Kevin McCarthy’s official position is minority leader, but as this week demonstrates, it is a titular role only.
McCarthy, the top Republican in the House, faces a conundrum in the form of Marjorie Taylor Greene of Georgia, a freshman member who has been called a “cancer” on the Republican Party because of her “loony lies and conspiracy theories”—and that’s in the words of Senate Minority Leader Mitch McConnell.
While Greene’s views are especially extreme, the dilemma McCarthy faces is an illustration of the broader problem for the Republican Party today: How do you hold one individual accountable for repugnant things you’d previously decided to indulge as a route to victory?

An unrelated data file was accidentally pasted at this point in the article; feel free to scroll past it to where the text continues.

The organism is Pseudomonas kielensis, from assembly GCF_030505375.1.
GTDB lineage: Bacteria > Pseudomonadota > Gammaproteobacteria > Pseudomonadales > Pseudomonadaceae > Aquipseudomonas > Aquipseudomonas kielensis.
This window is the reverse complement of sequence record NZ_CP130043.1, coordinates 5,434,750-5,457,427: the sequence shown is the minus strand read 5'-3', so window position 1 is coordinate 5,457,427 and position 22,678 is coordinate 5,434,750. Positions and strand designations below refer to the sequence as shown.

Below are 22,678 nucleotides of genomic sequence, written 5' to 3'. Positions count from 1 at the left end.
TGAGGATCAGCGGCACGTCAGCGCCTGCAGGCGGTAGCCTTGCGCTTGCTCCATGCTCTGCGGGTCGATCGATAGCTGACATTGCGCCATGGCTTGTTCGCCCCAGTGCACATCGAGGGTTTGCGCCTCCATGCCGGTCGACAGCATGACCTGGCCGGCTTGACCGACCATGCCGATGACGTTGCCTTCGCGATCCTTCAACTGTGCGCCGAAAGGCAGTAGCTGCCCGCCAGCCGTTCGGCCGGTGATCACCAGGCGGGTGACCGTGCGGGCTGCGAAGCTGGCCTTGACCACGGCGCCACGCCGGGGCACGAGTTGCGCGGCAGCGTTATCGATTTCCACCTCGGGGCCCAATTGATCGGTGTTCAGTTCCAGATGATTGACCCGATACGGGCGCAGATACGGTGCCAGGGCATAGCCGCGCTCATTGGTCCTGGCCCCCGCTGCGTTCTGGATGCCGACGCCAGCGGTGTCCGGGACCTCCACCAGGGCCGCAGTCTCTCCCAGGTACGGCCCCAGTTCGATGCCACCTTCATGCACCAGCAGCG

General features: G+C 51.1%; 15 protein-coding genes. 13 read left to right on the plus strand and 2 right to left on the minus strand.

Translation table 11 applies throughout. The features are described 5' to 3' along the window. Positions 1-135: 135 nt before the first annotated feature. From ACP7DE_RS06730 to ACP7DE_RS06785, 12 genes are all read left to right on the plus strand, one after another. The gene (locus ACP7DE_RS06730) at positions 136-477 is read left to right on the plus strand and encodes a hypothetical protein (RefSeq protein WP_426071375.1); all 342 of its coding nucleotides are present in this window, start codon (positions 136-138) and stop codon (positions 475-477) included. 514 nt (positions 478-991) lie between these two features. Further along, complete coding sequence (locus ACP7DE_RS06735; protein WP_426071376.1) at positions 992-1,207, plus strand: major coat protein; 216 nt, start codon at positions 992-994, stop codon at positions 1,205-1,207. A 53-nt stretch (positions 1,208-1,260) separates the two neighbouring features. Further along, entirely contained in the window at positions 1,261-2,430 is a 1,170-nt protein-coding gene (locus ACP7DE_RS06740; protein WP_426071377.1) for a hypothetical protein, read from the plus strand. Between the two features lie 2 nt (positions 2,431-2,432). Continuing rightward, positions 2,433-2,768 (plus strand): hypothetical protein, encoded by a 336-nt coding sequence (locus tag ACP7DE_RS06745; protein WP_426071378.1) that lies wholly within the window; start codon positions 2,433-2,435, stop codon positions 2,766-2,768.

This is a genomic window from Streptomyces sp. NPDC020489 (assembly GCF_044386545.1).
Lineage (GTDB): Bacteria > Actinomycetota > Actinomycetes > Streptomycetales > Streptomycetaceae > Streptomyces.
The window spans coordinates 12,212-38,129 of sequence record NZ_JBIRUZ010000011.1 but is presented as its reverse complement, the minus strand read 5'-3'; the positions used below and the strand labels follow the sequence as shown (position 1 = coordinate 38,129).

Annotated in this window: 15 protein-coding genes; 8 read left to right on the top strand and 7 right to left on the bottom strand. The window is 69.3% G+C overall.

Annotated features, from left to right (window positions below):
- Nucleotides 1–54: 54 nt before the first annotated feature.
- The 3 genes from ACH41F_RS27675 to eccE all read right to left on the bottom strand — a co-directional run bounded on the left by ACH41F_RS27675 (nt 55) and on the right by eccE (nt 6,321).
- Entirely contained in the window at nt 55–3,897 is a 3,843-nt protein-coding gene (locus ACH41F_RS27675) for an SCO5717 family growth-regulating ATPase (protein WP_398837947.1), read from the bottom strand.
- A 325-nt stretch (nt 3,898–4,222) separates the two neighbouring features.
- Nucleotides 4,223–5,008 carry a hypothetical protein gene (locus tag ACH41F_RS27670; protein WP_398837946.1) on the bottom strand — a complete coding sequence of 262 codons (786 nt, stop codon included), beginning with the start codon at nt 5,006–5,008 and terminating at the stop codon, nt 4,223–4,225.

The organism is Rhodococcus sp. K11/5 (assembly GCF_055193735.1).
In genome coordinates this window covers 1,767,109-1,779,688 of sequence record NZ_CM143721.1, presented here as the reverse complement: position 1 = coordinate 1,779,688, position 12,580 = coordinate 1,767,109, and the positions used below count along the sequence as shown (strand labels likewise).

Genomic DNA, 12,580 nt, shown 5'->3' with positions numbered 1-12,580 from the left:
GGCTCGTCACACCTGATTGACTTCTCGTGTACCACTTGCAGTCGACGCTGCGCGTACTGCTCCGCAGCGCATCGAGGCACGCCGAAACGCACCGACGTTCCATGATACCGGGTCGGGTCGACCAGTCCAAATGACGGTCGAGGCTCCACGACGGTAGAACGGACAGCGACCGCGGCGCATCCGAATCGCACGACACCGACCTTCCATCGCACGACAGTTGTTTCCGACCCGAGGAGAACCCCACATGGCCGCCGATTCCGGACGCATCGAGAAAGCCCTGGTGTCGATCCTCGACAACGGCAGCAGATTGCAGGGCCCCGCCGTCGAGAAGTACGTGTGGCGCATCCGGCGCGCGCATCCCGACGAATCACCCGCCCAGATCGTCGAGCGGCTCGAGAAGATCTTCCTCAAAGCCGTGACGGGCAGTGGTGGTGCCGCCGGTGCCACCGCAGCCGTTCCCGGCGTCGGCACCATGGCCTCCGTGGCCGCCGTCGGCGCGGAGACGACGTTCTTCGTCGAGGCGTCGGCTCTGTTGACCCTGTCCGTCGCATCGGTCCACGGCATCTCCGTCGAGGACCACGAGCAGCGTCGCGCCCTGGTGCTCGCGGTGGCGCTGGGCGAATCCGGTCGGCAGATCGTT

Greene’s list of horrifying statements and beliefs is too long to detail here, but it includes racism and bigotry of all sorts and the espousal of conspiracy theories including Pizzagate and QAnon. Many of these statements came to light during her run for Congress.
Nonetheless, Greene won her race in a safe Republican district and headed to Congress, where she has already reportedly harassed a Democratic lawmaker and filed articles of impeachment against President Joe Biden. More recently, old social-media posts surfaced in which she backed the execution of some congressional Democrats and blamed a major wildfire on a Jewish space laser. In what is either a cruel intentional joke or a breathtaking unintentional one, she was assigned to serve on the House Education and Labor Committee, as well as the Budget Committee.